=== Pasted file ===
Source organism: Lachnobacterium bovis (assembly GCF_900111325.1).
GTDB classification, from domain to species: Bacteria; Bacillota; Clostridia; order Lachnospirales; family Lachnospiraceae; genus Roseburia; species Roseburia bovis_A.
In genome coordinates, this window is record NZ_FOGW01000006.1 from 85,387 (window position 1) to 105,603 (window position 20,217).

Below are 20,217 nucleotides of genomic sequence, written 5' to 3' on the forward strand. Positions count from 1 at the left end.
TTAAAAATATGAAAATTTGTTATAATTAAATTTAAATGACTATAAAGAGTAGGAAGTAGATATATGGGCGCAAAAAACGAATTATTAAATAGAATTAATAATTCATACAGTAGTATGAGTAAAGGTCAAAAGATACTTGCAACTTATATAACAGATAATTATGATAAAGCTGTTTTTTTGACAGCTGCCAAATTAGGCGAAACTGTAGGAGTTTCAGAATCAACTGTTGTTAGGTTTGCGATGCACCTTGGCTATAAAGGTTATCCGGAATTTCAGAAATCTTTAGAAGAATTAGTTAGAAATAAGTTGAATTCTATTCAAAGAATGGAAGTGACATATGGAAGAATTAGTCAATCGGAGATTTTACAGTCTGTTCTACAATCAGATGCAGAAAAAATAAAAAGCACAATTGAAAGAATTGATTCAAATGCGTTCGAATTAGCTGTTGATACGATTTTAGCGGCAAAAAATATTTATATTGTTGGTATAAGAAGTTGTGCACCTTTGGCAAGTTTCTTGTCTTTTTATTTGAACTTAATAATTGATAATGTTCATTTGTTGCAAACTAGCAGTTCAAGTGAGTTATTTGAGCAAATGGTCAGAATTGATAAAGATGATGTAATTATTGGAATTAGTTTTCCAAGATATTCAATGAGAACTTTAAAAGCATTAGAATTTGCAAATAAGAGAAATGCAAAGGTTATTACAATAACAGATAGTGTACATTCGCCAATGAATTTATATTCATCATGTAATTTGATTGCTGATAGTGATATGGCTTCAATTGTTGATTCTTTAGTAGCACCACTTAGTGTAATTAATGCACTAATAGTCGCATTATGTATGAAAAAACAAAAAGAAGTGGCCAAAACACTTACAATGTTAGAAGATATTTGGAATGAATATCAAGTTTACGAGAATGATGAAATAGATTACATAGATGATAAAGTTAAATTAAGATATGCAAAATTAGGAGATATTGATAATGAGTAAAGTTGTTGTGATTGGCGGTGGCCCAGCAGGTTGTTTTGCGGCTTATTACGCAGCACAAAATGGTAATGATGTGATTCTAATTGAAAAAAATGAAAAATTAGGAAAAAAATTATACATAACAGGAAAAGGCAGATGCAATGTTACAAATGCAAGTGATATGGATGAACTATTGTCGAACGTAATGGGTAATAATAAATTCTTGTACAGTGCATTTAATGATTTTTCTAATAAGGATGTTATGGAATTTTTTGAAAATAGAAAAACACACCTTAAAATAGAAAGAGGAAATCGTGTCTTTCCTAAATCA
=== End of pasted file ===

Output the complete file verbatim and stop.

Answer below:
Source organism: Lachnobacterium bovis (assembly GCF_900111325.1).
GTDB classification, from domain to species: Bacteria; Bacillota; Clostridia; order Lachnospirales; family Lachnospiraceae; genus Roseburia; species Roseburia bovis_A.
In genome coordinates, this window is record NZ_FOGW01000006.1 from 85,387 (window position 1) to 105,603 (window position 20,217).

Below are 20,217 nucleotides of genomic sequence, written 5' to 3' on the forward strand. Positions count from 1 at the left end.
TTAAAAATATGAAAATTTGTTATAATTAAATTTAAATGACTATAAAGAGTAGGAAGTAGATATATGGGCGCAAAAAACGAATTATTAAATAGAATTAATAATTCATACAGTAGTATGAGTAAAGGTCAAAAGATACTTGCAACTTATATAACAGATAATTATGATAAAGCTGTTTTTTTGACAGCTGCCAAATTAGGCGAAACTGTAGGAGTTTCAGAATCAACTGTTGTTAGGTTTGCGATGCACCTTGGCTATAAAGGTTATCCGGAATTTCAGAAATCTTTAGAAGAATTAGTTAGAAATAAGTTGAATTCTATTCAAAGAATGGAAGTGACATATGGAAGAATTAGTCAATCGGAGATTTTACAGTCTGTTCTACAATCAGATGCAGAAAAAATAAAAAGCACAATTGAAAGAATTGATTCAAATGCGTTCGAATTAGCTGTTGATACGATTTTAGCGGCAAAAAATATTTATATTGTTGGTATAAGAAGTTGTGCACCTTTGGCAAGTTTCTTGTCTTTTTATTTGAACTTAATAATTGATAATGTTCATTTGTTGCAAACTAGCAGTTCAAGTGAGTTATTTGAGCAAATGGTCAGAATTGATAAAGATGATGTAATTATTGGAATTAGTTTTCCAAGATATTCAATGAGAACTTTAAAAGCATTAGAATTTGCAAATAAGAGAAATGCAAAGGTTATTACAATAACAGATAGTGTACATTCGCCAATGAATTTATATTCATCATGTAATTTGATTGCTGATAGTGATATGGCTTCAATTGTTGATTCTTTAGTAGCACCACTTAGTGTAATTAATGCACTAATAGTCGCATTATGTATGAAAAAACAAAAAGAAGTGGCCAAAACACTTACAATGTTAGAAGATATTTGGAATGAATATCAAGTTTACGAGAATGATGAAATAGATTACATAGATGATAAAGTTAAATTAAGATATGCAAAATTAGGAGATATTGATAATGAGTAAAGTTGTTGTGATTGGCGGTGGCCCAGCAGGTTGTTTTGCGGCTTATTACGCAGCACAAAATGGTAATGATGTGATTCTAATTGAAAAAAATGAAAAATTAGGAAAAAAATTATACATAACAGGAAAAGGCAGATGCAATGTTACAAATGCAAGTGATATGGATGAACTATTGTCGAACGTAATGGGTAATAATAAATTCTTGTACAGTGCATTTAATGATTTTTCTAATAAGGATGTTATGGAATTTTTTGAAAATAGAAAAACACACCTTAAAATAGAAAGAGGAAATCGTGTCTTTCCTAAATCA